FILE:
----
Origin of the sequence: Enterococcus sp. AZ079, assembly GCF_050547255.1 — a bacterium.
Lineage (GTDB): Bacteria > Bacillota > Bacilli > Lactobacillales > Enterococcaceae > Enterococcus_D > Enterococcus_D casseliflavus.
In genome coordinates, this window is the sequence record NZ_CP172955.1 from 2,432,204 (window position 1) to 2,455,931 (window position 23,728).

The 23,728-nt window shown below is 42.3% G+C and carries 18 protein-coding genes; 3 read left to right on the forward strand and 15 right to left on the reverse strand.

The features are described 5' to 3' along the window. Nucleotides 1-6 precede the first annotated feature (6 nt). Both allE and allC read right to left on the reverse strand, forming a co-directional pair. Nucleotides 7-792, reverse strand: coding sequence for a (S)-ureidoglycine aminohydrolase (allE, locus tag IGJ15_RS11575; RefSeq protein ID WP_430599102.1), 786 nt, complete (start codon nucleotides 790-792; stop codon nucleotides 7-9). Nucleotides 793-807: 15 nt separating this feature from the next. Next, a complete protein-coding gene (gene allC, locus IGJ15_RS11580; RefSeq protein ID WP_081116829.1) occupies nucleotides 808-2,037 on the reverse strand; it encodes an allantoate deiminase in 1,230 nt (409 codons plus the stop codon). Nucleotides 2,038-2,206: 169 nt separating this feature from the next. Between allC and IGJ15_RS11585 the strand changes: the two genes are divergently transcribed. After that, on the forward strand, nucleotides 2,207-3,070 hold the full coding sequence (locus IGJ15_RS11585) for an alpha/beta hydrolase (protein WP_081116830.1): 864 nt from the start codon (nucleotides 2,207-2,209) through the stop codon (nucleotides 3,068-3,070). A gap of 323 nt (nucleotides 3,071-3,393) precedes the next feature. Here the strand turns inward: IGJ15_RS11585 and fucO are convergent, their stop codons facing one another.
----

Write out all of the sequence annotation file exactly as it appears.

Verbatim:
Origin of the sequence: Enterococcus sp. AZ079, assembly GCF_050547255.1 — a bacterium.
Lineage (GTDB): Bacteria > Bacillota > Bacilli > Lactobacillales > Enterococcaceae > Enterococcus_D > Enterococcus_D casseliflavus.
In genome coordinates, this window is the sequence record NZ_CP172955.1 from 2,432,204 (window position 1) to 2,455,931 (window position 23,728).

The 23,728-nt window shown below is 42.3% G+C and carries 18 protein-coding genes; 3 read left to right on the forward strand and 15 right to left on the reverse strand.

The features are described 5' to 3' along the window. Nucleotides 1-6 precede the first annotated feature (6 nt). Both allE and allC read right to left on the reverse strand, forming a co-directional pair. Nucleotides 7-792, reverse strand: coding sequence for a (S)-ureidoglycine aminohydrolase (allE, locus tag IGJ15_RS11575; RefSeq protein ID WP_430599102.1), 786 nt, complete (start codon nucleotides 790-792; stop codon nucleotides 7-9). Nucleotides 793-807: 15 nt separating this feature from the next. Next, a complete protein-coding gene (gene allC, locus IGJ15_RS11580; RefSeq protein ID WP_081116829.1) occupies nucleotides 808-2,037 on the reverse strand; it encodes an allantoate deiminase in 1,230 nt (409 codons plus the stop codon). Nucleotides 2,038-2,206: 169 nt separating this feature from the next. Between allC and IGJ15_RS11585 the strand changes: the two genes are divergently transcribed. After that, on the forward strand, nucleotides 2,207-3,070 hold the full coding sequence (locus IGJ15_RS11585) for an alpha/beta hydrolase (protein WP_081116830.1): 864 nt from the start codon (nucleotides 2,207-2,209) through the stop codon (nucleotides 3,068-3,070). A gap of 323 nt (nucleotides 3,071-3,393) precedes the next feature. Here the strand turns inward: IGJ15_RS11585 and fucO are convergent, their stop codons facing one another.